What kind of fallacy is it when someone says ‘we are only human’?
Answer by Maria Blommestijn
If taken as a statement it is obviously true, if it refers to humans not being gods: also true, if it is rhetorical (it probably is), it means we are not perfect and not all our actions will be successfull: true again! You might have an issue with the word ‘only’? That could be seen as stating that creatures more perfect then humans, or that god/ gods actually do exist. And that is only wrong if you happen to be an atheist.
Answer by Geoffrey Klempner
I sense that there is a fallacy, or potential fallacy here.
Let’s say, that you ask me to look after a precious vase while you are away on holiday. While cleaning my study, I carelessly knock the vase over and it smashes into little pieces on the floor. When you discover what has happened, you angrily remonstrate with me.
‘Why didn’t you take more care of my vase?!’
My laconic reply, ‘I’m only human. I occasionally knock things over!’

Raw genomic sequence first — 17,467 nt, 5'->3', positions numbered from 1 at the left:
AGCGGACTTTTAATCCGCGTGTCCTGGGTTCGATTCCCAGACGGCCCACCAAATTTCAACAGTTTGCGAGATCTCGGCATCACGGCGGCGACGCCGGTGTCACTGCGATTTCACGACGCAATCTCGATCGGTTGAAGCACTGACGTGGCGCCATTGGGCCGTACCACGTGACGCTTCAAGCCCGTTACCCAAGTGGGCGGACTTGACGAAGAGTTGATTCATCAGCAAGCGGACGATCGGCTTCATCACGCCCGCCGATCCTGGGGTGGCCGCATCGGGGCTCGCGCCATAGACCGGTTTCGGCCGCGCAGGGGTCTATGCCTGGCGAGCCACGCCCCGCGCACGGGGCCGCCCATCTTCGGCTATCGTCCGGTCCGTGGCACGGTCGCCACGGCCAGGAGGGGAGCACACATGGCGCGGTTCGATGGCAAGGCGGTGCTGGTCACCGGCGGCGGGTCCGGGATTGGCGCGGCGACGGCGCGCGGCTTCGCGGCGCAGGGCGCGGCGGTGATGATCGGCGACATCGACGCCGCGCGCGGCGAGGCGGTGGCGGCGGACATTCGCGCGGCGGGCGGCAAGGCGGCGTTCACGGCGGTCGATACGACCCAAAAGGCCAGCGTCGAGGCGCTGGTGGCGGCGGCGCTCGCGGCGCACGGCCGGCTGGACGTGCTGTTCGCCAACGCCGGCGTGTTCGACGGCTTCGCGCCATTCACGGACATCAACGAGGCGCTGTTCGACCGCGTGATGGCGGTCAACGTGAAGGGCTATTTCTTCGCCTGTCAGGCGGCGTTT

You have every right to be angry. But what did I say wrong, exactly? I spoke the truth. I am only human. I do occasionally knock things over. We all do. But this wasn’t my vase, it was your vase, so I should have taken special care.
The fact that I am human is true. But it is also irrelevant, with regard to your objection that I didn’t take sufficient care.
What I might have said is something along the following lines. I took exquisite care of your vase, but a bird flew in through the window and knocked it over. That’s a kind of rare event that one can hardly plan for. You couldn’t reasonably have expected me to keep the windows tight shut (in summer!) just in case a bird flew in.
The fallacy in question isn’t exactly a logical fallacy, more a fallacy of informal reasoning. The fact that ‘I am only human’ is a bad excuse for your vase having fallen over, whereas ‘a bird flew in’ is a good excuse.
We are assuming, of course, that in telling you that a bird flew in, I am speaking the truth. Otherwise my excuse would have the same status, in logic, as a valid argument from a false premise.